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Ignister Introduces New Advisory Board

NEWS RELEASE

For Immediate Release: November 30, 2020

Contact: Nick Poels
npoels@networkkansas.com                                                                        877.521.8600                                                                          

Ignister Introduces New Advisory Board 

Announcing the team working to aid Kansas development of computer science education and employment resources.

Wichita, Kansas, --- Today, Ignister, a NetWork Kansas initiative supported by the Kansas Department of Commerce, announced the members who will make up its Advisory Board. The board will help develop the project as it moves forward, creating access to tech-centric opportunities across the state.

Marquetta Atkins: Director; Camp Destination Innovation

Erin Christensen: Program Manager, KC Tech Council

Jennifer Mahin: K-5 STEM teacher, USD 109 – Republic County

Corey Mohn: Executive Director; Blue Valley CAPS (Center for Advanced Professional Studies)

Steve Riat: Director of Sales; Nex-Tech

Ashley Scheideman: Executive Director; Flagship Kansas

Mark Torline: Director of the Center for Entrepreneurship at WSU

Michele Weigand: Chief Transformation Officer, Department of Energy’s Kansas City National Security Campus operated by Honeywell

“From the delivery of computer science programs in schools and universities, to the creation of professional development programs for adults, Ignister strives to help develop the technological skills needed in today’s workplace,” said Mark Torline, WSU. “Providing a pipeline of talent through these programs will be critical for businesses in our state to compete in an increasingly tech-dominated environment.”

Ignister sets out to address issues connected to working remotely, underemployment, and skills development that have been on the forefront throughout 2020 as our communities were hit with a global pandemic. The primary objective of this initiative is to create a single resource hub that will not only provide workforce development tools (starting with K-12 education), but also to serve as a support mechanism for employers and entrepreneurs in the Kansan tech sector.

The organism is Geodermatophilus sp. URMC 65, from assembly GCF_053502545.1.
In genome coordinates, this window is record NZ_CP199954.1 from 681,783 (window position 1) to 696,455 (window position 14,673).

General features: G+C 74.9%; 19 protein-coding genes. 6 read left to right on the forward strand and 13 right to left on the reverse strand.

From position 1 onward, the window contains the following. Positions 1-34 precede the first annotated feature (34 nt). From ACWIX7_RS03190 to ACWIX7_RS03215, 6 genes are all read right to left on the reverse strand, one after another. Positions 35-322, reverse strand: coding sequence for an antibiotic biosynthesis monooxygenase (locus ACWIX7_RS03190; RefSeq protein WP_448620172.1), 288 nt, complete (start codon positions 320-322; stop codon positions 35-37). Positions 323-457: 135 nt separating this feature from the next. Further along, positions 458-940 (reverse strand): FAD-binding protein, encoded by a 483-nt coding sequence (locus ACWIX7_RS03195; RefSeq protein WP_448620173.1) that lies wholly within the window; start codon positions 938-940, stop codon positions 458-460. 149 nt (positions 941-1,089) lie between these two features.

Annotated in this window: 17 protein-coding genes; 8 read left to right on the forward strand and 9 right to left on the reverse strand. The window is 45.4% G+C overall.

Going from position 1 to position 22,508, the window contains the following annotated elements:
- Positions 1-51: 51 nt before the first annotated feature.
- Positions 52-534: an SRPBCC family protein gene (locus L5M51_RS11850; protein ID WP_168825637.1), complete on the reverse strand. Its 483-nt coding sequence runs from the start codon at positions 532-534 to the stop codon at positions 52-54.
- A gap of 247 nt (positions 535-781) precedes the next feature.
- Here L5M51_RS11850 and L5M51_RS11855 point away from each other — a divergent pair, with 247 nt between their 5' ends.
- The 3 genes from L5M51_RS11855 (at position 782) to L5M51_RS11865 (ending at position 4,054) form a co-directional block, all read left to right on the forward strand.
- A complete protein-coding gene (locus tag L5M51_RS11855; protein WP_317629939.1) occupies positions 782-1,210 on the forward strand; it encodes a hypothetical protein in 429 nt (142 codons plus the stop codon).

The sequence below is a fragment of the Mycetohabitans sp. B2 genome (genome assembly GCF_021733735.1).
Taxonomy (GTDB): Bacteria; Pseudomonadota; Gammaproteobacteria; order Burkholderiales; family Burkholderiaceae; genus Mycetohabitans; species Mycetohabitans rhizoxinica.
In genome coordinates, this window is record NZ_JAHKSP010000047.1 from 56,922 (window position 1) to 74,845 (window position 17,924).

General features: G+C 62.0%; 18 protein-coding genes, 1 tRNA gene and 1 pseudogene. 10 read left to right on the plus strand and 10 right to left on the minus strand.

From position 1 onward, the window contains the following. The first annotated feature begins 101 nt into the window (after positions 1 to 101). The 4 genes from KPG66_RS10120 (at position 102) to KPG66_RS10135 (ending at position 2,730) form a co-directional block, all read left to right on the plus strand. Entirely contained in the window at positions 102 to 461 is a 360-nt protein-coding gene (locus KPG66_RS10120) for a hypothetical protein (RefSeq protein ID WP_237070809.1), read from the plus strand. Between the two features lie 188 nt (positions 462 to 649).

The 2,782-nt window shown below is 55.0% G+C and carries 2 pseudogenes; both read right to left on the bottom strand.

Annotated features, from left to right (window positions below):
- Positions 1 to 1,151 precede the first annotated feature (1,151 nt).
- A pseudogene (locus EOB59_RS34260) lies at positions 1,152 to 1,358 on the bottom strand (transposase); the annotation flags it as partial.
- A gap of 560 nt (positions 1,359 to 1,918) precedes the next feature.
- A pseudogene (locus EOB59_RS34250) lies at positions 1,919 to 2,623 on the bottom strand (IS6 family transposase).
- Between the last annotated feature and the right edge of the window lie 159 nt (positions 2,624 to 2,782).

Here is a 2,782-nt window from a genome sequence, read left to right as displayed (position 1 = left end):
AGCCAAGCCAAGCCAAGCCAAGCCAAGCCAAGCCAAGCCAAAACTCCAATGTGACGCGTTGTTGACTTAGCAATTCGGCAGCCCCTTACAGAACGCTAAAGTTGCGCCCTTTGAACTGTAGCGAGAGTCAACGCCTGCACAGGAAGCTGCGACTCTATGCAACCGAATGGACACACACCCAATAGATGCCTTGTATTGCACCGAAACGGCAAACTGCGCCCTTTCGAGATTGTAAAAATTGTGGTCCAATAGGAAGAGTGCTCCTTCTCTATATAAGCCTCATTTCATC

“Working with kindergarten through fifth grade STEM students in a rural school district who practice coding, programming, and solving complex problems daily,” said Jennifer Mahin, USD 109. “I’m excited to know that in the future these skills will translate directly to future jobs not created yet, as well as current industries adapting to new technology in agriculture, manufacturing, and beyond.”

Currently the board is developing a website to serve as a portal for project activity as well as informational updates of the project. They are also creating and collating existing resources for computer science education and employment.

Ignister will continue to build upon existing partnerships in both the public and private sectors as a way to identify and provide solutions for development and recruitment difficulties.

“Consumers come from all around the world, creating learning spaces that attract diverse backgrounds as a hub for innovation and creation," said Marquetta Atkins, Camp Destination Innovation. "The earlier we inspire youth to see the world outside of their own lenses, the stronger global impact we will have on the next generation of leaders.”

For more information, contact Nick Poels, Director of Remote Work & Entrepreneurship, at npoels@networkkansas.com.

For more information about NetWork Kansas or the E-Community Partnership, visit
www.networkkansas.com.

 

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